Movie: Bright Lights, Big City (1988)

This is yet another movie where far more people had the soundtrack than ever saw the picture.  Turns out that is a wise choice.  The record that accompanied 1988’s Bright Lights, Big City is still a solid front-to-back listening experience, unlike most soundtrack albums composed entirely of outsourced tunes.  Now that I have finally seen the movie, I can say it is also a consistent front-to-back experience: a complete failure throughout.

Michael J. Fox is a good actor, but only in select types of roles.  I doubt anybody would describe him as having a broad range.  Here, he plays a deeply unlikeable character and yet does a poor job portraying him.

Fox’s character is a cocaine (or as he calls it here, “Bolivian marching powder”) addict whose model wife just left him. He works as a fact-checker at Gotham magazine, an obvious surrogate for The New Yorker.  So he is definitely, definitely not an alter ego for screenwriter Jay McInerney, who was a fact-checker for The New Yorker and whose first wife was a model.  Nope—definitely not representative of our author.

McInterney, I mean Fox, is always showing up late for work and never seems to do any work when he is there.  He has a co-worker who, inexplicably, is always covering for him and making sure he is OK.  He’s a whiny, selfish, self-pitying asshole.  Sample line of dialogue that made me want to reach into the screen and punch him: “There’s a certain shabby nobility to failing by myself.”  World’s smallest violin, playing just you, dickweed.

And yet the movie is entirely on his side, such as a scene where he finally gets fired and his boss apologizes for it.  Why should she apologize?  He was never doing his goddamn job!

Phoebe Cates has a deeply thankless role as the ex-wife.  It seems every other character talks smack about her because she pursued a modelling career.  I mean, how dare a woman want a career?  And why is a head cast made of her for a mannequin?  Is that mannequin still lying around somewhere?  I’m not asking because I want to have sex with it or anything.  I mean, as far as you know.

While I don’t feel nostalgia for the 80s (having actually grown up in that decade), I can understand this picture would have great appeal for those who do.  This is one of the most 80s movies I have ever seen.  This is all about high-paying jobs of questionable merit, clubbing, drinking, drugging and fucking.  I think this film alone is why American Psycho eventually had to happen.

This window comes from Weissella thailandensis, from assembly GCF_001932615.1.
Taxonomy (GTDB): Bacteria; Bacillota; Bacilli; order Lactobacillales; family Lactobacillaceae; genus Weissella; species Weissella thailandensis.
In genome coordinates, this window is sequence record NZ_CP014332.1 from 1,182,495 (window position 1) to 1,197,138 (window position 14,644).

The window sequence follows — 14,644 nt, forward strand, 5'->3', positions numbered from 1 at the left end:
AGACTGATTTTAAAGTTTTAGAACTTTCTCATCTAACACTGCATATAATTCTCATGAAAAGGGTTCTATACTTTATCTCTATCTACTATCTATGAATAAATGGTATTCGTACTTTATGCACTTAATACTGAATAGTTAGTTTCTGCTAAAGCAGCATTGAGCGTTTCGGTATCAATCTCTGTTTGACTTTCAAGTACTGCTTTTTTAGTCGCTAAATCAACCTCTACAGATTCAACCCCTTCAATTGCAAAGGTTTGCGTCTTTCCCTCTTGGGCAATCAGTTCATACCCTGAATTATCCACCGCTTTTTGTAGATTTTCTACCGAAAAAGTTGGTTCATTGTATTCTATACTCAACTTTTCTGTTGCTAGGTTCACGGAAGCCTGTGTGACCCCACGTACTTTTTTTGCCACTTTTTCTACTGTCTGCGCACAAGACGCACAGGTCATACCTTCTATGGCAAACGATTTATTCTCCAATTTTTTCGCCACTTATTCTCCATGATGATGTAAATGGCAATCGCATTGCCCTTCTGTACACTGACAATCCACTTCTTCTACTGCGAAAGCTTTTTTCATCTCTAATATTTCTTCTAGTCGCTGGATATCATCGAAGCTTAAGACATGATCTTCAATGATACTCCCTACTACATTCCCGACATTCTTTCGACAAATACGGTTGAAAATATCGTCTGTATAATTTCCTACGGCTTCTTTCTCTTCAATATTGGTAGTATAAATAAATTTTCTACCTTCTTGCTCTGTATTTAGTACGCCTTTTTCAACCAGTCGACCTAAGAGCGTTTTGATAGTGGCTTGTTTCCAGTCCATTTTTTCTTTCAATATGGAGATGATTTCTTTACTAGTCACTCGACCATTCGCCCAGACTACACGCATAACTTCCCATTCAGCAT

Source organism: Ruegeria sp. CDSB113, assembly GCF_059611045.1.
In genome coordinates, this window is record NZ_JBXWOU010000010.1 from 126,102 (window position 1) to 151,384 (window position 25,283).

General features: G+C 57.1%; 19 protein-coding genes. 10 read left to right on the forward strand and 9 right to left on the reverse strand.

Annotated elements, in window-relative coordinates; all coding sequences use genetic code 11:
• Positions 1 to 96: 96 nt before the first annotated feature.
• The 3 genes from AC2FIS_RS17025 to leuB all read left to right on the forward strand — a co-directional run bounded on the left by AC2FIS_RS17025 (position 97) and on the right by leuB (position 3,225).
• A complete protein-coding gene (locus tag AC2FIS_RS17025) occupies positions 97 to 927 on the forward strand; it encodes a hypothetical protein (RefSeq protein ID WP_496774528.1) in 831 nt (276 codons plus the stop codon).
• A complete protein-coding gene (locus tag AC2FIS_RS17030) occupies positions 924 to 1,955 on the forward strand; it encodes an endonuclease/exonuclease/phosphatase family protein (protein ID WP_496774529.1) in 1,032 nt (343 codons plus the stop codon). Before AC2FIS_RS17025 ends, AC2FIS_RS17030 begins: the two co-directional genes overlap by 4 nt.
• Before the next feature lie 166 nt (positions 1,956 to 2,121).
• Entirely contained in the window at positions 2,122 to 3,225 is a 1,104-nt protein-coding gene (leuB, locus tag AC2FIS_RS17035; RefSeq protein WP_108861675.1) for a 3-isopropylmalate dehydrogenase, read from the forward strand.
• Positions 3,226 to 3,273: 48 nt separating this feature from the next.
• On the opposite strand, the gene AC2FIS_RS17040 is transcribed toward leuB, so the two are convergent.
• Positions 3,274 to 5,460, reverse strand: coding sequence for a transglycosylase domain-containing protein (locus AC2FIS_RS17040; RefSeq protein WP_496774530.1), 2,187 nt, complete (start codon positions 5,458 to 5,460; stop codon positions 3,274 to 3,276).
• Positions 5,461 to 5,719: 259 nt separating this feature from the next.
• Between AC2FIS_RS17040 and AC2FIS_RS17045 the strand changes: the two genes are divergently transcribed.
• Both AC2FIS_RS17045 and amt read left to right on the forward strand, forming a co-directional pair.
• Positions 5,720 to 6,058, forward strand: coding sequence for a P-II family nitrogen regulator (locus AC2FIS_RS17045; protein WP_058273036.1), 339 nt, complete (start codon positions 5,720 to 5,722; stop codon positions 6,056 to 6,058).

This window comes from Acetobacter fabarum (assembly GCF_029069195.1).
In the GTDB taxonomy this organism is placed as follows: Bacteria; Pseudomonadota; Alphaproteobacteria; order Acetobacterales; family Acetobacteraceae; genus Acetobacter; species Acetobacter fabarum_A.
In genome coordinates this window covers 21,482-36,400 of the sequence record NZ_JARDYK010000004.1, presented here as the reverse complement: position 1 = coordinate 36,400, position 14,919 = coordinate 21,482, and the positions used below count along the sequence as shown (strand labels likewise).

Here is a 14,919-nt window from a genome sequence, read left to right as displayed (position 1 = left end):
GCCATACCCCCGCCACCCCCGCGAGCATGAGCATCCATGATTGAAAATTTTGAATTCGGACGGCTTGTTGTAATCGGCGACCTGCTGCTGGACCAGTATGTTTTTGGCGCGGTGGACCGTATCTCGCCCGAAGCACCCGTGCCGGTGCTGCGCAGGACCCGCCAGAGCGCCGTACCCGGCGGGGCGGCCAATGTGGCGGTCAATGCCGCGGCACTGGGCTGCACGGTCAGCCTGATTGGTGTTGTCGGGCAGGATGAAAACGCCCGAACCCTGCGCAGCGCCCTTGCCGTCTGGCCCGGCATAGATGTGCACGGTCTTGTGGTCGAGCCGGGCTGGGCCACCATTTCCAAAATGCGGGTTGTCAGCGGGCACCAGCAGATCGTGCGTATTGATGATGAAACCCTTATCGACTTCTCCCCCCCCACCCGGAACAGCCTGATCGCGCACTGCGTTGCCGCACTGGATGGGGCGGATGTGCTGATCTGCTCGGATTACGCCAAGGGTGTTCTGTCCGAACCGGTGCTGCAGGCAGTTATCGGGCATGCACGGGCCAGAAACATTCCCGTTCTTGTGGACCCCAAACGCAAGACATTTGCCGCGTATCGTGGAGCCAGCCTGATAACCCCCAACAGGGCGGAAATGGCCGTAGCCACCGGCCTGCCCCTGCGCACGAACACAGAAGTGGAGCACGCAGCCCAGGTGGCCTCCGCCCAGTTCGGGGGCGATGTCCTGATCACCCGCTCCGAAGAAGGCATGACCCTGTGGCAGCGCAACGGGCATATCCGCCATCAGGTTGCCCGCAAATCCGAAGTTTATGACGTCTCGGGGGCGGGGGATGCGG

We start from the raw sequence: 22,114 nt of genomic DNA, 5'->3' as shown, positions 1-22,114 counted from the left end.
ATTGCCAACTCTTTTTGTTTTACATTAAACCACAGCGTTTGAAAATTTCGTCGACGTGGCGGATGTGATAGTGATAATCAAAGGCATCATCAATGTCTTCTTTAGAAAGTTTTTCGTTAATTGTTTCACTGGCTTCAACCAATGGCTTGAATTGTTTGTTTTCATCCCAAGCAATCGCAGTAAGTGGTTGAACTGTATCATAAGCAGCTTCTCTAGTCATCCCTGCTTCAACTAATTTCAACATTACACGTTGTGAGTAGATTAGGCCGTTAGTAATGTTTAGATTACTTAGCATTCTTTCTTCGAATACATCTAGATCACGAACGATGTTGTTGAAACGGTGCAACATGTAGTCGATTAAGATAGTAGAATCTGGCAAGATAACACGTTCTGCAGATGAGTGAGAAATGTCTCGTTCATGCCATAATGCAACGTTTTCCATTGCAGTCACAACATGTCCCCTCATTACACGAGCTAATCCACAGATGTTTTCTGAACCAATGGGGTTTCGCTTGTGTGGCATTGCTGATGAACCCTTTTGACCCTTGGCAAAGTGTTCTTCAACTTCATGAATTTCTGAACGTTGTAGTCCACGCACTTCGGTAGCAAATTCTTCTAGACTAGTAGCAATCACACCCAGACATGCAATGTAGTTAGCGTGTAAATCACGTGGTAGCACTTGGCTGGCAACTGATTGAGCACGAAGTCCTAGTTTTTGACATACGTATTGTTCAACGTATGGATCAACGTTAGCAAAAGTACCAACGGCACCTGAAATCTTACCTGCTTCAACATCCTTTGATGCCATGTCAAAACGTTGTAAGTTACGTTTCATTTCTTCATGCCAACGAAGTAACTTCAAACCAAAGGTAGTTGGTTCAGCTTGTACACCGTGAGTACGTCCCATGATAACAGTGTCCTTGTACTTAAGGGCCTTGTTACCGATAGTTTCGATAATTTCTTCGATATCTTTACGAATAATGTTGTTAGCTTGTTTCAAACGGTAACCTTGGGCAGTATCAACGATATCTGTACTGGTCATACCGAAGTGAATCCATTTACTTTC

An opening credits sequence composed of neon lights on a club wall sets the tone well.  One name in those credits threw me for a loop: I wondered what John Houseman would be doing in this, and hoped he would be busting a move on the dance floor after sniffing a snootful of coke from a call girl’s asshole.

One of the most unexpected aspects of this picture is how reactionary it is.  I realize most works of that era shied away from showing drugs or any alternative lifestyles, but everything here is presented as OMG—I CAN’T BELIEVE WE’RE SEEING THAT!!!  That bartender is a bald woman!  There are two women making out in a bathroom stall!  That’s a man dressed as a woman!  Who will think of the children?!

Compounding everything I disliked about this picture is the pretentiousness.  One of the biggest offenders is the narration, something that should be avoided at all costs, but is especially horrific here as it is in the second person. 

And now it’s time for the usual random observations.  What is this obsession with the New York Post “coma baby” article, especially as it pertains to the deeply horrible dream sequence?  I addition to not believing Fox in his main role, I also didn’t believe Kiefer Sutherland, though I assume he was well and truly on drugs throughout filming.  And why is Jason Robards in this and did he improvise all of his bizarre dialogue such as “Siamese fighting fish in the water cooler”? 

Odd that for a movie that is so pretentious, it has scenes played for laughs, such as a ferret biting into Kiefer’s crotch and refusing to let go.  And we’re supposed to feel sympathy for Fox, though he is a repellent person.  Bright Lights, Big City is somehow simultaneously a complete failure for what it intends to accomplish while being an accurate representation of the smug selfishness of that era.  At least the soundtrack is still awesome.

Dir: James Bridges

Starring Michael J. Fox, Kiefer Sutherland, Phoebe Cates

Watched on blu-ray